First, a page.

“We are now writing to every customer affected to apologise and to assure them that their financial details are safe.”

Commenting on the incident, Phil Barnett, VP Global at Good Technology, said that many companies are flying blind when it comes to security, because they don’t think it affects them.

“Marks and Spencer’s proves that customer data breaches are real threats and have serious consequences. Data is a company’s biggest asset, and as mobility becomes more ingrained across every enterprise, security must become a higher priority,” he said.

“When GDPR is implemented in 2016, companies experiencing a data breach could face a fine of two percent of worldwide revenue, so it’s not just going to be some painful interviews and a drop in share price, there’s the potential of big fines for every business.”

Last week British telecoms firm TalkTalk suffered a major cyber attack, which potentially compromised the data of more than four million customers. A 15-year-old schoolboy has been arrested in connection with the incident.

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PlayStation VR could be surprise leader in virtual reality wars

Analysts claim Sony’s PlayStation VR virtual reality headset will outstrip Oculus Rift and HTC Vive sales

Sony’s PlayStation VR virtual reality headset will outsell both Oculus Rift and the HTC Vive rival devices by the end of 2016, according to new research.

PlayStation VR, formerly known as Project Morpheus, has been in development for over four years, and is slated for consumer release within the first six months of next year.

The device will dominate the virtual reality headset marker over its competition due to an expected lower price tag and established PlayStation gaming network, shipping close to 1.5m headsets by the close of 2016, analyst IHS has forecast.

It predicts these sales to translate into more than $500m (£327m) in consumer spending, and around $300m (£196m) in Sony revenues, though the concrete price of the headset has yet to be announced.

Like PlayStation VR, Facebook-owned Rift and HTC Vive are also expected to go on full consumer sale within the first three months of 2016. Rift is expected to cost around $1,500 (£968), whilst the Vive’s price remains unknown.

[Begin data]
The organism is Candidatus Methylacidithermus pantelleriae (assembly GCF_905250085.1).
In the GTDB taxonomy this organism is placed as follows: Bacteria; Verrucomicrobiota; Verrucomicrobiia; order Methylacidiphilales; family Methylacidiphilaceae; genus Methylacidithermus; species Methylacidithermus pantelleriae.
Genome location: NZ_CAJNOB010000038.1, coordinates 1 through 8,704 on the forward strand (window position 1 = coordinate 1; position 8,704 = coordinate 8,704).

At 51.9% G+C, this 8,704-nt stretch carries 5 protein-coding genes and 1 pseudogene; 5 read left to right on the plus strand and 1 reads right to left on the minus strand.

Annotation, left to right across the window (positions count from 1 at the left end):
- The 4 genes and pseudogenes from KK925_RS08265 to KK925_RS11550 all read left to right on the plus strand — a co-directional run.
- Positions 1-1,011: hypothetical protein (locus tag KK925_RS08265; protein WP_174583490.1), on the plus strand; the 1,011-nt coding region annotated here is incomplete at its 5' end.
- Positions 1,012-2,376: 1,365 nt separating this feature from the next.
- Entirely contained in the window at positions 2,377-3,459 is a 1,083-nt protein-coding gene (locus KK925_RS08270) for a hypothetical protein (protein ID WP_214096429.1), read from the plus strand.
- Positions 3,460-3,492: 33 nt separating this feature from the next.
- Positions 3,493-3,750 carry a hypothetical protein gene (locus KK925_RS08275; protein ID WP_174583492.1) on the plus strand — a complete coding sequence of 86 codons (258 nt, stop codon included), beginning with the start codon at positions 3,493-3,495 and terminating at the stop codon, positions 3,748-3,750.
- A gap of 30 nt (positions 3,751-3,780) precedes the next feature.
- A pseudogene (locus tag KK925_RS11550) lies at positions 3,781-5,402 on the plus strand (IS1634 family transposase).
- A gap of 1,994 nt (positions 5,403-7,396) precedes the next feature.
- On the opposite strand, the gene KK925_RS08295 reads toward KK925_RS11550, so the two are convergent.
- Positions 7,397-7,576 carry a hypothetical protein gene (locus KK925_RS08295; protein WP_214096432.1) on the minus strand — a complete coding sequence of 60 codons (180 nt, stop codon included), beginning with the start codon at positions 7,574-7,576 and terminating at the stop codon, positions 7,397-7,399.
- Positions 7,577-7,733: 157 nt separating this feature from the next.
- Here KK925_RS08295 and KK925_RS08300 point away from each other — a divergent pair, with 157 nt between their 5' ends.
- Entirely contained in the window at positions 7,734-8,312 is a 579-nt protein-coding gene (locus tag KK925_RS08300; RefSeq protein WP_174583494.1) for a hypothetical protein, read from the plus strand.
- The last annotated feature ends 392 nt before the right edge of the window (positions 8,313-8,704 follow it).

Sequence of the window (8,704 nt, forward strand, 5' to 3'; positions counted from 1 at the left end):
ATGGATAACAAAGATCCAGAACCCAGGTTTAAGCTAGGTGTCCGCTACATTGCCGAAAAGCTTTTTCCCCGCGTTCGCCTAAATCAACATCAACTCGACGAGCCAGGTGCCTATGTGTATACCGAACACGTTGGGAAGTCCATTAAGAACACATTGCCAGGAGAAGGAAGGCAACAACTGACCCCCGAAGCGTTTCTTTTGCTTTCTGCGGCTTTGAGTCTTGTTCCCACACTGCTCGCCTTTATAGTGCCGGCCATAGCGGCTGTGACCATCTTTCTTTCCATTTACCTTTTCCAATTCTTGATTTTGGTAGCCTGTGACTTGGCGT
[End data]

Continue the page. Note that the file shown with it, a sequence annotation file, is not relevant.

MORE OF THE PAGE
Sony took the opportunity to showcase new games Tekken 7 and RIGS for the headset during Paris Games Week this week, but did not provide a specific release date.

Whilst PlayStation VR has been designed to immerse the wearer in a fully-realised artificial universe, arch rival Microsoft’s HoloLens headset deals in augmented reality, overlaying holograms into the user’s real-world environment.

Xbox Live has been opened up to developers for HoloLens use, pitting the two companies against each other in an ever-deadlier wrestle for dominance of the gaming industry.

Microsoft recently showcased the HoloLens’ gaming capabilities with a demo of its Project X-Ray platform, allowing the player to battle robot holograms within their own living room. HoloLens developer kits will be made available in the first quarter of 2016 priced at $3,000.

Piers Harding-Rolls, analyst at IHS, was confident about the rate of virtual reality adoption in the next 12 months.

“Overall we expect a slow ramp up of adoption and consumption of VR content,” he said. “While the market is more advanced than ever, there are still a number of hurdles that need to be overcome before we see broader consumer adoption.”

How Microsoft filmed Dave's HoloLens experience

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Visa uses bitcoin’s blockchain technology to cut paperwork out of car leasing

A new proof-of-concept lets you lease a car in a matter of minutes thanks to a combination of Visa, DocuSign and blockchain technology

Visa and DocuSign have unveiled a new proof-of-concept that uses bitcoin blockchain technology to revolutionise the car leasing process, allowing people to rent a car without having to plough through reams of paperwork.

The project aims to digitise the whole process, from configuring the lease, insurance and other expenses like parking and tolls, to digitally signing and paying for the car itself.

“Leasing a new sports car – or any car for that matter – should be fun, it should be exciting. The problem is, the paperwork and process involved often diminish that experience,” said Ron Hirson, head of product at DocuSign in a blog post.

“So we wanted to find a way to reimagine the experience and bring the magic back. To make the moment special again. To ensure someone can literally walk in and drive out in a matter of minutes.”

Turn off: Visa have ensured that there will be only eight cash dispensers at the Olympic Games

To begin the process, the car is given a unique digital identity, which is registered on the blockchain – the secure ledger database used to record transactions over broadly-distributed computer networks.

This is linked to the customer’s DocuSign’s eSignature and integrated with Visa’s payment technology, so that they can pay for the lease and insurance, as well as in-car payments like tolls, maintenance services and parking, on the fly.